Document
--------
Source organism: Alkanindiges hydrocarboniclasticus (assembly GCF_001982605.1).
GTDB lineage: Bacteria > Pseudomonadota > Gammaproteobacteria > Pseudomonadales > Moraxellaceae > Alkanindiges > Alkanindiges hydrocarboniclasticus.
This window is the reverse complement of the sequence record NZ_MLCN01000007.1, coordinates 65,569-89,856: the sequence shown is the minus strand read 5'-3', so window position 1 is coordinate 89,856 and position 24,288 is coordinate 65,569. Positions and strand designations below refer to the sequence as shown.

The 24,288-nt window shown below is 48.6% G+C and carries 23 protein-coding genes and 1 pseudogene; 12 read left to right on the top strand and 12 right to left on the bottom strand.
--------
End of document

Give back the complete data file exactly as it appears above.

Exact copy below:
Source organism: Alkanindiges hydrocarboniclasticus (assembly GCF_001982605.1).
GTDB lineage: Bacteria > Pseudomonadota > Gammaproteobacteria > Pseudomonadales > Moraxellaceae > Alkanindiges > Alkanindiges hydrocarboniclasticus.
This window is the reverse complement of the sequence record NZ_MLCN01000007.1, coordinates 65,569-89,856: the sequence shown is the minus strand read 5'-3', so window position 1 is coordinate 89,856 and position 24,288 is coordinate 65,569. Positions and strand designations below refer to the sequence as shown.

The 24,288-nt window shown below is 48.6% G+C and carries 23 protein-coding genes and 1 pseudogene; 12 read left to right on the top strand and 12 right to left on the bottom strand.